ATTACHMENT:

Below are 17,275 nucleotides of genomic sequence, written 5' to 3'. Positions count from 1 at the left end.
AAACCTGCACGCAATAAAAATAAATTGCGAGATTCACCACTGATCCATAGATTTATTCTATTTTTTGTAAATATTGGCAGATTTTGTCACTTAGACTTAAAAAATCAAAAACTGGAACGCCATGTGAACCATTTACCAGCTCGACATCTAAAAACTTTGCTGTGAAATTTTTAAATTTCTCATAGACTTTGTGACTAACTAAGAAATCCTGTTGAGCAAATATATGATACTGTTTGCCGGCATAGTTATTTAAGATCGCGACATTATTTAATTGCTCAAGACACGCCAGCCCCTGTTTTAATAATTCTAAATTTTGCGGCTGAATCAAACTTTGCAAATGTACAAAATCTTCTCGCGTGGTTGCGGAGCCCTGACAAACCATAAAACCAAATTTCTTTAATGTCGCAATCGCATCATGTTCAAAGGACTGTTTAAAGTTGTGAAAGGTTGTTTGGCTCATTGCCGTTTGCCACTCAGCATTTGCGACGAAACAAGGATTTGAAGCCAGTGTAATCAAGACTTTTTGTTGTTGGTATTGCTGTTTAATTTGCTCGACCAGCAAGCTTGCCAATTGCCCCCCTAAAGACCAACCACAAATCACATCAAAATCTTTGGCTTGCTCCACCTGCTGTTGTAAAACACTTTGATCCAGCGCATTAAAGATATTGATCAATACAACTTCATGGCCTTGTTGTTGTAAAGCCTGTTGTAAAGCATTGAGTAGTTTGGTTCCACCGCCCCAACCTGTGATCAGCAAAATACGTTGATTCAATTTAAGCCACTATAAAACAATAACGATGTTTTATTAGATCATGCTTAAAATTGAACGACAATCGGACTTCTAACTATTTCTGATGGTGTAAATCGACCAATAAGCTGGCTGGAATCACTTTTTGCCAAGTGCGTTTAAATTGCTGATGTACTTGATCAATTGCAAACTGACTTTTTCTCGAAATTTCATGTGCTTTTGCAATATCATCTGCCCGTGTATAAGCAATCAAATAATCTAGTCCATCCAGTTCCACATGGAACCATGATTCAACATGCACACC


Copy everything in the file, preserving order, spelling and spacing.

Below are 17,275 nucleotides of genomic sequence, written 5' to 3'. Positions count from 1 at the left end.
AAACCTGCACGCAATAAAAATAAATTGCGAGATTCACCACTGATCCATAGATTTATTCTATTTTTTGTAAATATTGGCAGATTTTGTCACTTAGACTTAAAAAATCAAAAACTGGAACGCCATGTGAACCATTTACCAGCTCGACATCTAAAAACTTTGCTGTGAAATTTTTAAATTTCTCATAGACTTTGTGACTAACTAAGAAATCCTGTTGAGCAAATATATGATACTGTTTGCCGGCATAGTTATTTAAGATCGCGACATTATTTAATTGCTCAAGACACGCCAGCCCCTGTTTTAATAATTCTAAATTTTGCGGCTGAATCAAACTTTGCAAATGTACAAAATCTTCTCGCGTGGTTGCGGAGCCCTGACAAACCATAAAACCAAATTTCTTTAATGTCGCAATCGCATCATGTTCAAAGGACTGTTTAAAGTTGTGAAAGGTTGTTTGGCTCATTGCCGTTTGCCACTCAGCATTTGCGACGAAACAAGGATTTGAAGCCAGTGTAATCAAGACTTTTTGTTGTTGGTATTGCTGTTTAATTTGCTCGACCAGCAAGCTTGCCAATTGCCCCCCTAAAGACCAACCACAAATCACATCAAAATCTTTGGCTTGCTCCACCTGCTGTTGTAAAACACTTTGATCCAGCGCATTAAAGATATTGATCAATACAACTTCATGGCCTTGTTGTTGTAAAGCCTGTTGTAAAGCATTGAGTAGTTTGGTTCCACCGCCCCAACCTGTGATCAGCAAAATACGTTGATTCAATTTAAGCCACTATAAAACAATAACGATGTTTTATTAGATCATGCTTAAAATTGAACGACAATCGGACTTCTAACTATTTCTGATGGTGTAAATCGACCAATAAGCTGGCTGGAATCACTTTTTGCCAAGTGCGTTTAAATTGCTGATGTACTTGATCAATTGCAAACTGACTTTTTCTCGAAATTTCATGTGCTTTTGCAATATCATCTGCCCGTGTATAAGCAATCAAATAATCTAGTCCATCCAGTTCCACATGGAACCATGATTCAACATGCACACC